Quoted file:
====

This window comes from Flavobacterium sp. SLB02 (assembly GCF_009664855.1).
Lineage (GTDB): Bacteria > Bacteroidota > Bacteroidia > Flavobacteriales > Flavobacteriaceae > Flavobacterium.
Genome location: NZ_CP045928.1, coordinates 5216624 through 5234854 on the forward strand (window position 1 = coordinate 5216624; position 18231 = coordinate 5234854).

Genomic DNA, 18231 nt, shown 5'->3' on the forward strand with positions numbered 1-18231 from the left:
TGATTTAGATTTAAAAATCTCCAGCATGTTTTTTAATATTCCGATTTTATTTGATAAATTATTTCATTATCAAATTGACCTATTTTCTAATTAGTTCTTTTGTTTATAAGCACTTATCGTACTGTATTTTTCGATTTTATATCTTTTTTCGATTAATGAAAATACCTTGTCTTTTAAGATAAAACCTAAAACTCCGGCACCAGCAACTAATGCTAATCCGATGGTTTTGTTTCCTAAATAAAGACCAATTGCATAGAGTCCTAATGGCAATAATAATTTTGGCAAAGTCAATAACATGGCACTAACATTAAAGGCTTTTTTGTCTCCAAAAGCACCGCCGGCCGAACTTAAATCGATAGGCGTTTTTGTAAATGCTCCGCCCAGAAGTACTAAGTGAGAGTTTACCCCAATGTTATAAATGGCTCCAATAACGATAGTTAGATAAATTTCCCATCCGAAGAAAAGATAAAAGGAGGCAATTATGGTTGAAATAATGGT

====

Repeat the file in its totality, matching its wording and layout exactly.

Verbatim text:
This window comes from Flavobacterium sp. SLB02 (assembly GCF_009664855.1).
Lineage (GTDB): Bacteria > Bacteroidota > Bacteroidia > Flavobacteriales > Flavobacteriaceae > Flavobacterium.
Genome location: NZ_CP045928.1, coordinates 5216624 through 5234854 on the forward strand (window position 1 = coordinate 5216624; position 18231 = coordinate 5234854).

Genomic DNA, 18231 nt, shown 5'->3' on the forward strand with positions numbered 1-18231 from the left:
TGATTTAGATTTAAAAATCTCCAGCATGTTTTTTAATATTCCGATTTTATTTGATAAATTATTTCATTATCAAATTGACCTATTTTCTAATTAGTTCTTTTGTTTATAAGCACTTATCGTACTGTATTTTTCGATTTTATATCTTTTTTCGATTAATGAAAATACCTTGTCTTTTAAGATAAAACCTAAAACTCCGGCACCAGCAACTAATGCTAATCCGATGGTTTTGTTTCCTAAATAAAGACCAATTGCATAGAGTCCTAATGGCAATAATAATTTTGGCAAAGTCAATAACATGGCACTAACATTAAAGGCTTTTTTGTCTCCAAAAGCACCGCCGGCCGAACTTAAATCGATAGGCGTTTTTGTAAATGCTCCGCCCAGAAGTACTAAGTGAGAGTTTACCCCAATGTTATAAATGGCTCCAATAACGATAGTTAGATAAATTTCCCATCCGAAGAAAAGATAAAAGGAGGCAATTATGGTTGAAATAATGGT